The EER, on which all tenure and promotion decisions are based, contains only three narrative sections: one is completed by the employee, one by the employee’s direct supervisor (the “rater”) and a third by another evaluator (the “reviewer”) who is generally the rater’s supervisor or another senior-level officer. The lion’s share of the writing comes from the employee, who provides a brief description of their work during the rating period; objective evaluation of one’s own performance is not the goal. While both the rater and reviewer statements are expected to evaluate the employee, those assessments are inherently subjective in nature and too often focus on future potential rather than recent performance.
“Management skills” as a category does not factor into the Foreign Service Officer Qualifications (the “13 Dimensions”) used to select new FSOs.
Further complicating the performance management process is the complete lack of objective, measurable criteria on which to base evaluations. EERs become a case of comparing apples to oranges (and mangos, bananas, peaches, too), even when the roles held by officers are relatively the same. As a result, tenure and promotion panels must infer officer competency; under these circumstances, the ability to write well becomes the most influential factor in rising to the top of the tenure and promotion lists. This allows insider knowledge, including coded language, to disadvantage officers whose abilities would otherwise distinguish them on a more level playing field.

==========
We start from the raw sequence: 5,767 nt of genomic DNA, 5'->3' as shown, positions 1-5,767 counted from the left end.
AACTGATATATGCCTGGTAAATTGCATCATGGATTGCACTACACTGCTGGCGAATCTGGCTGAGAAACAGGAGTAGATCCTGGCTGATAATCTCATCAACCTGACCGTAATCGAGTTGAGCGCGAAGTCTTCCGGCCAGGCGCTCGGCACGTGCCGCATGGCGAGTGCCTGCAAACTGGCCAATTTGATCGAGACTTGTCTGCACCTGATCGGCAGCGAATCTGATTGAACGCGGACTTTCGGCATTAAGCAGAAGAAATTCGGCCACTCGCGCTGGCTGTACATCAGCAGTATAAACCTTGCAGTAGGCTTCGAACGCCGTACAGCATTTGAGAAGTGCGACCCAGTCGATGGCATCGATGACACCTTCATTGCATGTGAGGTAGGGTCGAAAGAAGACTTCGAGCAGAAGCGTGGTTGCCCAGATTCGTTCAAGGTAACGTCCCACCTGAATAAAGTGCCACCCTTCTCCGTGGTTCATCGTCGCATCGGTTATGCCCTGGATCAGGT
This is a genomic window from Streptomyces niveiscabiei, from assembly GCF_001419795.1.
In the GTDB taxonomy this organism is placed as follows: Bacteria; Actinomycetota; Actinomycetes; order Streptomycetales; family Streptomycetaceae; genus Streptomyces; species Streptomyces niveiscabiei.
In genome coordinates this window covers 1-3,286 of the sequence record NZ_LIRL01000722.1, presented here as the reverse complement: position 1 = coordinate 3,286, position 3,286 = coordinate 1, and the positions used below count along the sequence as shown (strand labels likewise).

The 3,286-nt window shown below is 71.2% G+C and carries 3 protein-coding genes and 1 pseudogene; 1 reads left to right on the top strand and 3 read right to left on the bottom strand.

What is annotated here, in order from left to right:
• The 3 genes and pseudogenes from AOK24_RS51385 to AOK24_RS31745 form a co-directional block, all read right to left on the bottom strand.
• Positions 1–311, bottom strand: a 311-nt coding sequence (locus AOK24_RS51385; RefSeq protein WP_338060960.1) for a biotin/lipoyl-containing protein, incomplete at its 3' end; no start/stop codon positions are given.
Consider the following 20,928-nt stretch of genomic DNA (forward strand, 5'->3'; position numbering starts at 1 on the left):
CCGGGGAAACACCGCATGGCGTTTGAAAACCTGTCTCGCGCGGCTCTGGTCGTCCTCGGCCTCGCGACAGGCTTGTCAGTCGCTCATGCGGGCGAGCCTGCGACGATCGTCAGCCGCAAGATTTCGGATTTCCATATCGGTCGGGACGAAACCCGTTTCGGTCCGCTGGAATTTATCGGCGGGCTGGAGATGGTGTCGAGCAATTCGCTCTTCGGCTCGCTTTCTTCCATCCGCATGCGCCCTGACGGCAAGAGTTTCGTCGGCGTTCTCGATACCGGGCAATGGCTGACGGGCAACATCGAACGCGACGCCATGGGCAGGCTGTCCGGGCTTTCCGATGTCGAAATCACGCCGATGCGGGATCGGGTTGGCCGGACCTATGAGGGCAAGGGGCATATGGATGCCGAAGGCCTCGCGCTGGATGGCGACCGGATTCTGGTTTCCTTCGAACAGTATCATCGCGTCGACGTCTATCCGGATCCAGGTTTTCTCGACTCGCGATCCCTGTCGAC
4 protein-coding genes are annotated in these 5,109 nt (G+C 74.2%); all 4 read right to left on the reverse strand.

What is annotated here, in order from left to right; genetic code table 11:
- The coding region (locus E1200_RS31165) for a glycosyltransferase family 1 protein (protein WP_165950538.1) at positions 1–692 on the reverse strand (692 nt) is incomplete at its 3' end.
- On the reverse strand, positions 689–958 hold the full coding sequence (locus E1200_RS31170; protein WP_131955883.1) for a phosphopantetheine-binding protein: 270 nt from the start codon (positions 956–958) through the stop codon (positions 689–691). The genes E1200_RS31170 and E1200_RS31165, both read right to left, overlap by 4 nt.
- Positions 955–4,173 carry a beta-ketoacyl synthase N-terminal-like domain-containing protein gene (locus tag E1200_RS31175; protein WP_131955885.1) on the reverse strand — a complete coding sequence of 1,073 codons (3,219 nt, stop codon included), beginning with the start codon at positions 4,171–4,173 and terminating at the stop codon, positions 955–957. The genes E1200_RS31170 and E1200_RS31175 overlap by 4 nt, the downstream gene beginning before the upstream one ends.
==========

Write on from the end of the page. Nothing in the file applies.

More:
There is a belief among FSOs that promotions reward good EERs and assignments reward good officers. Is that truly the case? The current open assignments “bidding” process suggests the opposite. For officers past entry level, the system of pursuing their next assignment is every bit as subject to bias and inequity as the tenuring and promotion processes. Officers identify upcoming vacancies that meet their preferences for role, location, language requirement and living situation, and then “lobby” for assignment to those positions. A common first step is contacting the incumbent to learn more about the duties and demands and then reaching out formally to the person designated to select the candidate.